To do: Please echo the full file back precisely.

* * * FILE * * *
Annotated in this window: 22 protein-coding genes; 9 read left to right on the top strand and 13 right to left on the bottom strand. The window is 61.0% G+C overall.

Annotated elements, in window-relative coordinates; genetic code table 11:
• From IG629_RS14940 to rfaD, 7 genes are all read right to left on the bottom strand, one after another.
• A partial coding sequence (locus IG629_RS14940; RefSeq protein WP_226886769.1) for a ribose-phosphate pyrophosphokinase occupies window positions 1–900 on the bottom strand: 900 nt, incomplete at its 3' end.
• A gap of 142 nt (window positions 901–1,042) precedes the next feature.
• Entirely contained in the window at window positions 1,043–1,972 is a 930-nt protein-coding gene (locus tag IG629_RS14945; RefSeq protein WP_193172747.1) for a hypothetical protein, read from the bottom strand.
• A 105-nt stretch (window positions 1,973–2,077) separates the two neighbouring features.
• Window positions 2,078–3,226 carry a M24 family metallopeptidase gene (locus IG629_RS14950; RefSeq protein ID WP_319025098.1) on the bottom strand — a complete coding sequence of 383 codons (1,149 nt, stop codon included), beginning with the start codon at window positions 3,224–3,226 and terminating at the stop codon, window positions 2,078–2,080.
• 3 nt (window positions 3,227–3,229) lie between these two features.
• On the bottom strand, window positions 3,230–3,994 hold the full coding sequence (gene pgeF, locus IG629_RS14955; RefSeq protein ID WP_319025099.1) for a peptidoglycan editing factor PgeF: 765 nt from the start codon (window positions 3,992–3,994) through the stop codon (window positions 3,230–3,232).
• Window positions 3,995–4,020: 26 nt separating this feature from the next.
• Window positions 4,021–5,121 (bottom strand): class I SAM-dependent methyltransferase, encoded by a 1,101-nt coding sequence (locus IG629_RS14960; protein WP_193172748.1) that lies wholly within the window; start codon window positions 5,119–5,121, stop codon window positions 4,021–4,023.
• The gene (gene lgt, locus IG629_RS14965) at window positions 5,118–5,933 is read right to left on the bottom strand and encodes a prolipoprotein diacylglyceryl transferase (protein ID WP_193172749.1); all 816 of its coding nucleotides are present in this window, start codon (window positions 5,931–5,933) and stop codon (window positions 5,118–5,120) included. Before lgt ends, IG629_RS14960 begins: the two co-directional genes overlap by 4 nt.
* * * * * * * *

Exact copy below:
Annotated in this window: 22 protein-coding genes; 9 read left to right on the top strand and 13 right to left on the bottom strand. The window is 61.0% G+C overall.

Annotated elements, in window-relative coordinates; genetic code table 11:
• From IG629_RS14940 to rfaD, 7 genes are all read right to left on the bottom strand, one after another.
• A partial coding sequence (locus IG629_RS14940; RefSeq protein WP_226886769.1) for a ribose-phosphate pyrophosphokinase occupies window positions 1–900 on the bottom strand: 900 nt, incomplete at its 3' end.
• A gap of 142 nt (window positions 901–1,042) precedes the next feature.
• Entirely contained in the window at window positions 1,043–1,972 is a 930-nt protein-coding gene (locus tag IG629_RS14945; RefSeq protein WP_193172747.1) for a hypothetical protein, read from the bottom strand.
• A 105-nt stretch (window positions 1,973–2,077) separates the two neighbouring features.
• Window positions 2,078–3,226 carry a M24 family metallopeptidase gene (locus IG629_RS14950; RefSeq protein ID WP_319025098.1) on the bottom strand — a complete coding sequence of 383 codons (1,149 nt, stop codon included), beginning with the start codon at window positions 3,224–3,226 and terminating at the stop codon, window positions 2,078–2,080.
• 3 nt (window positions 3,227–3,229) lie between these two features.
• On the bottom strand, window positions 3,230–3,994 hold the full coding sequence (gene pgeF, locus IG629_RS14955; RefSeq protein ID WP_319025099.1) for a peptidoglycan editing factor PgeF: 765 nt from the start codon (window positions 3,992–3,994) through the stop codon (window positions 3,230–3,232).
• Window positions 3,995–4,020: 26 nt separating this feature from the next.
• Window positions 4,021–5,121 (bottom strand): class I SAM-dependent methyltransferase, encoded by a 1,101-nt coding sequence (locus IG629_RS14960; protein WP_193172748.1) that lies wholly within the window; start codon window positions 5,119–5,121, stop codon window positions 4,021–4,023.
• The gene (gene lgt, locus IG629_RS14965) at window positions 5,118–5,933 is read right to left on the bottom strand and encodes a prolipoprotein diacylglyceryl transferase (protein ID WP_193172749.1); all 816 of its coding nucleotides are present in this window, start codon (window positions 5,931–5,933) and stop codon (window positions 5,118–5,120) included. Before lgt ends, IG629_RS14960 begins: the two co-directional genes overlap by 4 nt.